9.18.2006 7:34pm
Glenn W. Bowen (mail):
is there a "Lodi" in every state in the union?

interesting fact:
in the 19th century, railroad companies built towns across the midwest/west. one can, on a map, on lines east/west, find towns named in alhabetical order, named after greek cities, etc.

the towns were constructed along the same plan, a main street that "t-boned" into the railroad tracks, with a hotel on one corner, a bank on the other. and, there was an "otherside of the tracks", that being the area where the town stopped.
9.18.2006 8:46pm
Randy R. (mail):
If I were to visit St. Petersburg, Florida, surely some enterprising young thing would name a local haunt the Petrograd Cafe, right? Or an underground bar named the Leningrad?

If there isnt', there should be one.
9.18.2006 9:53pm
Tom Tildrum:
I'm reminded of one time on The Simpsons when they were watching Jeopardy. Alex Trebek intoned, "The capital city of North Dakota was named after this former German leader." Whereupon Homer shouted at the TV, "Hitler!"
9.18.2006 11:04pm
Ty:
We have a tradition of ridiculously out of place and mispronounced place names in these parts. Dubois (pronounced, oddly, 'doo-boys') and Boise (boy-see) come to mind. Of course, the whole state's name is made up. Idaho was a completely manufactured name, purported to be a native word for "gem of the mountains."

-Idaho 2L
9.18.2006 11:17pm
DF:
So. . . "Moscow" is Russian for "Philadelphia"?
9.19.2006 12:44am
Jay Myers:
This is all well and good but a far greater mystery is how and why French Lick, Indiana was so named.
9.19.2006 12:48am
The River Temoc (mail):
Moscow is hardly Russian for "city of brotherly love." City of "shout at the top of your lungs, throw temper tantrums, and drive like a maniac" is more like it.

Not that I care that much for Philadelphia, either.
9.19.2006 1:37am
Mike Brown (mail) (www):
Place names can often seem to mean something they don't - there's a little town called "Lew Beach" in the Catskills (Sullivan County, NY). There isn't any beach anywhere near the town, it's just named after its founder, one Mr. Lewis Beach.
9.19.2006 11:02am
Gumbey (mail) (www):
It has recently been discovered that Memphis means - killah, gangstah occupied area, which should be avoided at all cost, if you value your life.
9.19.2006 12:14pm
ys:
Peter Demens was a very interesting character who won the right to name the railroad terminus by allegedly flipping a coin with his busines partner, John C. Williams. He went on to other ventures ending up in California. He wrote letters on America to Russian publications for many years thereafter. His observations are astute, well-written, and many still relevant. This collection, as well as other books on Demens (all in English) could be obtained at the St.Petersburg (FL) History Museum. And no, there was no cafe Petrograd or St.Petersburg in St.Pete when a was there a few years ago (there is one in Boston though, where they serve Boston Waltz vodka manufactured in St.Petersburg, RF).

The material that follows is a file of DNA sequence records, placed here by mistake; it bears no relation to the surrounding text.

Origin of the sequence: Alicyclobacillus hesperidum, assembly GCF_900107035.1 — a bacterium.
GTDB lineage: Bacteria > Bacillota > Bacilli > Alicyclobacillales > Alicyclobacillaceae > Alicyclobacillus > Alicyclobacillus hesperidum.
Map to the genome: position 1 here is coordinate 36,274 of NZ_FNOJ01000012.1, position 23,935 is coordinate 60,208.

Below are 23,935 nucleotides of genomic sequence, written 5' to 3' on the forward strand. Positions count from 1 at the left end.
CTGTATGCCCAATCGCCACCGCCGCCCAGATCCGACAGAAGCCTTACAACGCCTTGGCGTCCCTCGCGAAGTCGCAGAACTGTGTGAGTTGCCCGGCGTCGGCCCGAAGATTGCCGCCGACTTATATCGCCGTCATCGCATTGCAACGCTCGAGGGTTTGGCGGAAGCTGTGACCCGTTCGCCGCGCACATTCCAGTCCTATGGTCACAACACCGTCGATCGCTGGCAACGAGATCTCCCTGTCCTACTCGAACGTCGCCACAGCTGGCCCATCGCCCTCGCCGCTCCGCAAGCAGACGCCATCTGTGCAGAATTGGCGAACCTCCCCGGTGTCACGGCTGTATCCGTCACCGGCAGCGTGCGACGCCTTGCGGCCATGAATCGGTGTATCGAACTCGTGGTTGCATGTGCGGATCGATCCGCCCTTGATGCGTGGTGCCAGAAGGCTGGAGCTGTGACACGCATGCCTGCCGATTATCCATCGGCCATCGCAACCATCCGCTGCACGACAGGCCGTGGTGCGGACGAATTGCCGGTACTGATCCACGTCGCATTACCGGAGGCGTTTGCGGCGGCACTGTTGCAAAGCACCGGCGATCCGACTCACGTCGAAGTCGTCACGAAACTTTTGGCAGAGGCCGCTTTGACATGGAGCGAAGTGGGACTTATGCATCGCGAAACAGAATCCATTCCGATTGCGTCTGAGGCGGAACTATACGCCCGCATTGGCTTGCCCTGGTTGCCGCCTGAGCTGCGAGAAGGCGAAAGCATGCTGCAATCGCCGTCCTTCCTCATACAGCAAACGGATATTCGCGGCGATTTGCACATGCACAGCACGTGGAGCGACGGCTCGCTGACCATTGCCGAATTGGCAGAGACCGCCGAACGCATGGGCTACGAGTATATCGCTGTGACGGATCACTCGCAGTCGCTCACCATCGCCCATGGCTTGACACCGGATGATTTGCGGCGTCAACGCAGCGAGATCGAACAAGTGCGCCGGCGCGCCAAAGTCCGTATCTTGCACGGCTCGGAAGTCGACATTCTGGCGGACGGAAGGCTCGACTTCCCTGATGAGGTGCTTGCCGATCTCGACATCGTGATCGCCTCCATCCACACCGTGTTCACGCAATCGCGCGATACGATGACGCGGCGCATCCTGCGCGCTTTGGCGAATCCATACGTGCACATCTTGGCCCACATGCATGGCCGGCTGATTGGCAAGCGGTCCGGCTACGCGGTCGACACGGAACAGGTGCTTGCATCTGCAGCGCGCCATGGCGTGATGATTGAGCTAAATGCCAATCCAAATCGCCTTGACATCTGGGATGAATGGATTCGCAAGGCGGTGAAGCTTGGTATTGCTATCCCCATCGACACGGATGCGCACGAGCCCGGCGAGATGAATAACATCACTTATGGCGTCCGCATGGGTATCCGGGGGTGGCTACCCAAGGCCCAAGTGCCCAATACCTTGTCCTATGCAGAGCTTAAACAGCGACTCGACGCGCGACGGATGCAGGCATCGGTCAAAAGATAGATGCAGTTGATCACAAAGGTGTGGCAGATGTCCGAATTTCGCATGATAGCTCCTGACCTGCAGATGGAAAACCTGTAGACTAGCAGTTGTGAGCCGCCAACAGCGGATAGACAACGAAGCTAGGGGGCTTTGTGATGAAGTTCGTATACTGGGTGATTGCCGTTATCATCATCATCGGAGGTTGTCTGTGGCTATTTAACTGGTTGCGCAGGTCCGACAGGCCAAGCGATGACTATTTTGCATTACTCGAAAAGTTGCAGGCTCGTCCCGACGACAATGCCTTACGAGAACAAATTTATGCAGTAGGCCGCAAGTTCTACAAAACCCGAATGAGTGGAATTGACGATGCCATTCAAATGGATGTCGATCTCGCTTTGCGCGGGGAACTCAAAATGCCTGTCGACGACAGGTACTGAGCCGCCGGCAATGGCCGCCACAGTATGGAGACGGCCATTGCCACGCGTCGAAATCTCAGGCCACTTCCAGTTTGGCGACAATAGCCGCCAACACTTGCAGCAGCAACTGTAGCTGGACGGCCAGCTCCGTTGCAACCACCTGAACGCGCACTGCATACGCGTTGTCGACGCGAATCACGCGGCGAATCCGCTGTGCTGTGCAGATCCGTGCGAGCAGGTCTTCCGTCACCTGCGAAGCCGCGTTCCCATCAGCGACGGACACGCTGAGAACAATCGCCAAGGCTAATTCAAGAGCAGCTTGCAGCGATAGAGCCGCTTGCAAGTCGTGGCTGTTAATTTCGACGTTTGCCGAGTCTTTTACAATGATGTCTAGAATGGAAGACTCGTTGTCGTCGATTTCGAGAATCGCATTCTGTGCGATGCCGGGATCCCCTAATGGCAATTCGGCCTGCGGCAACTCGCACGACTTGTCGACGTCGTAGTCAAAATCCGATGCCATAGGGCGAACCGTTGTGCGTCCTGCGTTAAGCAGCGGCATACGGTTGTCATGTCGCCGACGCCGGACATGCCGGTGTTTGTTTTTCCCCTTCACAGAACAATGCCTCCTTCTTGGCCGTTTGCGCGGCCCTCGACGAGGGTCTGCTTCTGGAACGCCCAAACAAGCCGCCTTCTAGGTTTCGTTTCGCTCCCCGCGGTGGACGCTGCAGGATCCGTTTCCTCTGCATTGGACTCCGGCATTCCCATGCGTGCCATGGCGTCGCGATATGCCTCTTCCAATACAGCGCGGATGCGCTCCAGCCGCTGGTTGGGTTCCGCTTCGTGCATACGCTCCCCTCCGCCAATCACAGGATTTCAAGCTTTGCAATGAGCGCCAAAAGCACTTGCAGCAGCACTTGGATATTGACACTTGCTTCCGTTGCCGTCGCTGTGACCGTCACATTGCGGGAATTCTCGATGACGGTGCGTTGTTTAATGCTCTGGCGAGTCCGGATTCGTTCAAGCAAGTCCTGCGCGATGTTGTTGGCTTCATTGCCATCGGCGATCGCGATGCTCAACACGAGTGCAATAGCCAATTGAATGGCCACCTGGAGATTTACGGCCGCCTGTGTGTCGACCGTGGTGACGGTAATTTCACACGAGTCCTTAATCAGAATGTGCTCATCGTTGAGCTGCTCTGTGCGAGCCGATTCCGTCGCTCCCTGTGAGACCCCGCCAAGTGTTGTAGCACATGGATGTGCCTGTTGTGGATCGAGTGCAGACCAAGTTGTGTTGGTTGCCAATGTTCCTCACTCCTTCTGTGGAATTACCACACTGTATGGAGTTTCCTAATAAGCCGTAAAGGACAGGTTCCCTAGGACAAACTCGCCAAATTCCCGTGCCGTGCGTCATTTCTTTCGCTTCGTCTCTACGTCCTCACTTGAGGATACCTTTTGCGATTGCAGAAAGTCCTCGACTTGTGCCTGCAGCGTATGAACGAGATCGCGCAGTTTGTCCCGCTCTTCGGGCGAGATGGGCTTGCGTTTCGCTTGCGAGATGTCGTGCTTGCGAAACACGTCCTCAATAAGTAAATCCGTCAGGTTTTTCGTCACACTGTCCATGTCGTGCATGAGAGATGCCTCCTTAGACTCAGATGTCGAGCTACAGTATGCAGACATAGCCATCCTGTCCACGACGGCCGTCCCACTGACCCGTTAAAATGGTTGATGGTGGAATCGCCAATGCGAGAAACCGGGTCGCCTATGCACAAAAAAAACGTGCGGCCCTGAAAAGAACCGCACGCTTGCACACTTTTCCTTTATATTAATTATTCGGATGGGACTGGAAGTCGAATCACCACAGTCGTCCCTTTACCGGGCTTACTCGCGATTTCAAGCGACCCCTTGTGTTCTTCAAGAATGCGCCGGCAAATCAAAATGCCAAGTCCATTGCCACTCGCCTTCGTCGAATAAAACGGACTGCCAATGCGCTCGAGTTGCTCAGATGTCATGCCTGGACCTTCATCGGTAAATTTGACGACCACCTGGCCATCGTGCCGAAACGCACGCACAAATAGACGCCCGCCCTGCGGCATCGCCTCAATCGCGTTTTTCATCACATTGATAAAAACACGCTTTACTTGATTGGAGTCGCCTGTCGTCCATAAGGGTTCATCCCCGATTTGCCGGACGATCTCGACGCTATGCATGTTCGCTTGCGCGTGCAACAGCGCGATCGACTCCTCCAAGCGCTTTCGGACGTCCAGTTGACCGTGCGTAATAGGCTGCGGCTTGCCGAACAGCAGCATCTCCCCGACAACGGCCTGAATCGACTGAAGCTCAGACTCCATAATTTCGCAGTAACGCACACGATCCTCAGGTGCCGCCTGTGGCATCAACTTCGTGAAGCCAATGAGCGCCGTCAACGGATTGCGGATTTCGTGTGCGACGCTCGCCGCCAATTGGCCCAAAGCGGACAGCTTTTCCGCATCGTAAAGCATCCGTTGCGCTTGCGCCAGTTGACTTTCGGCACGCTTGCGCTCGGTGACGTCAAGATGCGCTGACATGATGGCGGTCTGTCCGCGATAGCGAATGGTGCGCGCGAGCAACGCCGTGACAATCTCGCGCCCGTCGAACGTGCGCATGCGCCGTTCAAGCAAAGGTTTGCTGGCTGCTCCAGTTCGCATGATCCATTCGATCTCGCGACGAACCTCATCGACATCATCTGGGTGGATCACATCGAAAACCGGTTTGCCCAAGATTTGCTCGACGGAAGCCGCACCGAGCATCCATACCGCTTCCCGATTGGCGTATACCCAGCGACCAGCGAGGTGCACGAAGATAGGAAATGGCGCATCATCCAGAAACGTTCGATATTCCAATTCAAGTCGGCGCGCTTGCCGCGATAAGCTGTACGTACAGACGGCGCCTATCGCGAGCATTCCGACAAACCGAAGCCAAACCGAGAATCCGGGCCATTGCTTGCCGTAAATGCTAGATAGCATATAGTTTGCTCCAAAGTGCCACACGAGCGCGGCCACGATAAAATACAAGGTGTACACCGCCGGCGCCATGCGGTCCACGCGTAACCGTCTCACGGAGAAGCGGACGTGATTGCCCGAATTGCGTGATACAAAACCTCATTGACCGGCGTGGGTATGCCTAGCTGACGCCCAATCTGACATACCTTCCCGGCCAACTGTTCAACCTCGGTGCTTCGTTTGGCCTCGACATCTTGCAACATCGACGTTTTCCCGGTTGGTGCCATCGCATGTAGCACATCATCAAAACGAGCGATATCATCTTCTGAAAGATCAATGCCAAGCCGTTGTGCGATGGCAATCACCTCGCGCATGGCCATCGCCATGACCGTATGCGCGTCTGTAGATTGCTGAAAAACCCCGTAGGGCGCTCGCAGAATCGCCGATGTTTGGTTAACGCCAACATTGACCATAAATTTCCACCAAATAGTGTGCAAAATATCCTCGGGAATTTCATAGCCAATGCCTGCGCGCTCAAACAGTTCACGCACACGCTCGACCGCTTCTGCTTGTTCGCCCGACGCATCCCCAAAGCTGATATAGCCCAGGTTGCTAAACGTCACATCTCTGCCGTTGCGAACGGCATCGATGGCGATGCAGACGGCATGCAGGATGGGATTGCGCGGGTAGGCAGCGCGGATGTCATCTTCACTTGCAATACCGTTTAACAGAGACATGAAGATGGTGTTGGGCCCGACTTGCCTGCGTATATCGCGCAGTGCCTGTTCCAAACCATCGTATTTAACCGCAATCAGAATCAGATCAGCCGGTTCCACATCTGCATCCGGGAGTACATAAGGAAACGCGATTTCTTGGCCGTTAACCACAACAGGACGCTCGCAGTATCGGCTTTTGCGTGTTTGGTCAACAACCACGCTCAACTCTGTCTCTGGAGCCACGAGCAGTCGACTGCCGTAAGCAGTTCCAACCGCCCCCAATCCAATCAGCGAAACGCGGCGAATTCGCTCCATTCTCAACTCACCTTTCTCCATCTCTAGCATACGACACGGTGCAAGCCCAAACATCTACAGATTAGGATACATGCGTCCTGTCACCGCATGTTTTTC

And don't forget Moscow, Ohio. I worked on a nuke there.


It is indeed a very nice tiny town next to the completely minuscule birth hut of U.S.Grant. That's the only building in the area that can remind of Russia. I don't know where that Moscow name comes from, but I do know about an even nicer Moscow, Vermont. At one time a while ago (don't have the exact date), schoolchidren there studied about the big Moscow and its bells, and I believe were able to procure a bell of that type. The townspeople were so fascinated that they decided to exchange their perfectly boring label of Smith's Falls to Moscow. This Moscow sits 2 miles away from the Von Trapp Family Lodge (yes those Von Trapps) and is famous for its 5 minute long 4th of July parade.
9.19.2006 3:10pm
ys:
The pattern of transporting names from the East Coast westward seems to hold for a lot places. Two interesting cases: Portland,OR named after Portland, ME (Boston was also in the running, but like in St.Pete's case, the other guy won); Beverly Hills was named by a native of Beverly, MA. And I am pretty sure that all Lexingtons could be traced to the Lexington of Paul Revere of the "British are coming" fame. Same, probably, with Moscows, as examplified by the case of Moscow, Idaho.
9.19.2006 4:00pm
Clayton E. Cramer (mail) (www):

This is all well and good but a far greater mystery is how and why French Lick, Indiana was so named.
Salt licks, probably discovered by a Frenchman.
9.20.2006 12:00am